Utah Democrats Take Aim At Reducing Gun Violence In 2019
On the first day state lawmakers were able to open new bill requests for the 2019 legislative session, Utah Democrats unveiled one of their top priorities: reducing gun violence.
“We just think this is an issue whose time has come,” said Salt Lake City Rep. Brian King, the House’s top Democrat.
King and three other Democrats opened a handful of bill files Tuesday on a range of topics dealing with firearms, including universal background checks and requiring unused guns to be locked up.
But Democrats say the legislation wouldn’t infringe on the Second Amendment.
“I’m a gun owner,” Rep. King said. “I’m not anti-Second Amendment. I don’t have a problem with guns per se, but I do have a problem with these levels of injury and death that we have across Utah and across the country.”
King’s bill would require backgrounds checks on all gun sales in the state, including online and sales at gun shows, where they are not currently required.
“This is common sense legislation,” said King. “Polling regularly shows that 90 percent of Utahns support requiring background checks for all gun sales, and this support is consistent across the country as well.”
Other bills requested by Rep. Patrice Arent, D-Millcreek, would ban bump stock sales and provide options for Utahns to safely dispose of their firearms.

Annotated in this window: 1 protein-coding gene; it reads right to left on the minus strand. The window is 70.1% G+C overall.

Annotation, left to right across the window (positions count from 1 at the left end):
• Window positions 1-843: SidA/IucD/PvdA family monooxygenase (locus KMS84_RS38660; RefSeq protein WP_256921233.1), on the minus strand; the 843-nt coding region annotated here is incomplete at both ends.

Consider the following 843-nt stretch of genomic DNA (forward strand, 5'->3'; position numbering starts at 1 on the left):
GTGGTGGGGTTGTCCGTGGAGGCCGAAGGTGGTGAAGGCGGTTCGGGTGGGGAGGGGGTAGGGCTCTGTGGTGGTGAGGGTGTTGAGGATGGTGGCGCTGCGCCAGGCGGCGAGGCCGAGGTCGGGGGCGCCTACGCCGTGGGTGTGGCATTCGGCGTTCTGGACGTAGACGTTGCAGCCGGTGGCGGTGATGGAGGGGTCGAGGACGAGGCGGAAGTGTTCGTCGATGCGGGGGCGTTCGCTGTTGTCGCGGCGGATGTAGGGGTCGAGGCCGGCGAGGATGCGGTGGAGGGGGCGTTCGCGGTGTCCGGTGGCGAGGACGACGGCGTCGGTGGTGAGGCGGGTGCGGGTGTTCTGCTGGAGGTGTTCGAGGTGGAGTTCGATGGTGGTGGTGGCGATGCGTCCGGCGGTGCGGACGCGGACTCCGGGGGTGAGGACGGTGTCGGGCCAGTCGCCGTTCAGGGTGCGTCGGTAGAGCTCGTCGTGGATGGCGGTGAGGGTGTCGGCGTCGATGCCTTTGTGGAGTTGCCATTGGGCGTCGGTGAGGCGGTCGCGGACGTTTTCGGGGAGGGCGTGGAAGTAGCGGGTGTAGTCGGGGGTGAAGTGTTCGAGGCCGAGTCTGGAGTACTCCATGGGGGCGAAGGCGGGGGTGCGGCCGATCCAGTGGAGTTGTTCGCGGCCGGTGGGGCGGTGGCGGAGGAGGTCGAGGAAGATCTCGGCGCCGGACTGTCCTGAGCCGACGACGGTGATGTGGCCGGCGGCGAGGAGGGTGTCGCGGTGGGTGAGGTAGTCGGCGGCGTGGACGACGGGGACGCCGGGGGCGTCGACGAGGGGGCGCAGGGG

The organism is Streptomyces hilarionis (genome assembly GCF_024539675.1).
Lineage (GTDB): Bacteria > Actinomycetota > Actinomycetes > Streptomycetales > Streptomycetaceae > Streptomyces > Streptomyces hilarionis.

Arent also wants to run a resolution urging Congress to repeal the 1996 Dickey Amendment, which has largely prevented the Centers for Disease Control and Prevention from researching gun violence.
Other Democrat-requested bills would require guns to be locked up with not in use and would ban firearms near schools.
Rep. Joel Briscoe, D-Salt Lake City, said he’s become concerned with an increasing number of lockdowns at Utah schools after someone is spotted with a gun nearby.
“Our children’s education shouldn’t have to routinely be disrupted because someone wants to brandish a weapon outside a school,” he said.
After the shooting in Parkland, Florida on Valentine’s Day, Utah lawmakers introduced a “red flag bill” that would have allowed law enforcement to confiscate the guns of someone at risk to themselves or others, but it didn’t make it through.
Any bill restricting firearms would need to earn support from some members of the Republican-controlled legislature. King said he’s talking with Second Amendment supporters to hear their concerns. He hopes by involving them, Republicans will jump on board, too.
“I think sometimes we write off people on the other side of these issues a little too quickly,” King said. “We need to work as hard as we can to find common ground with Republicans and specifically people that are really concerned about Second Amendment issues.”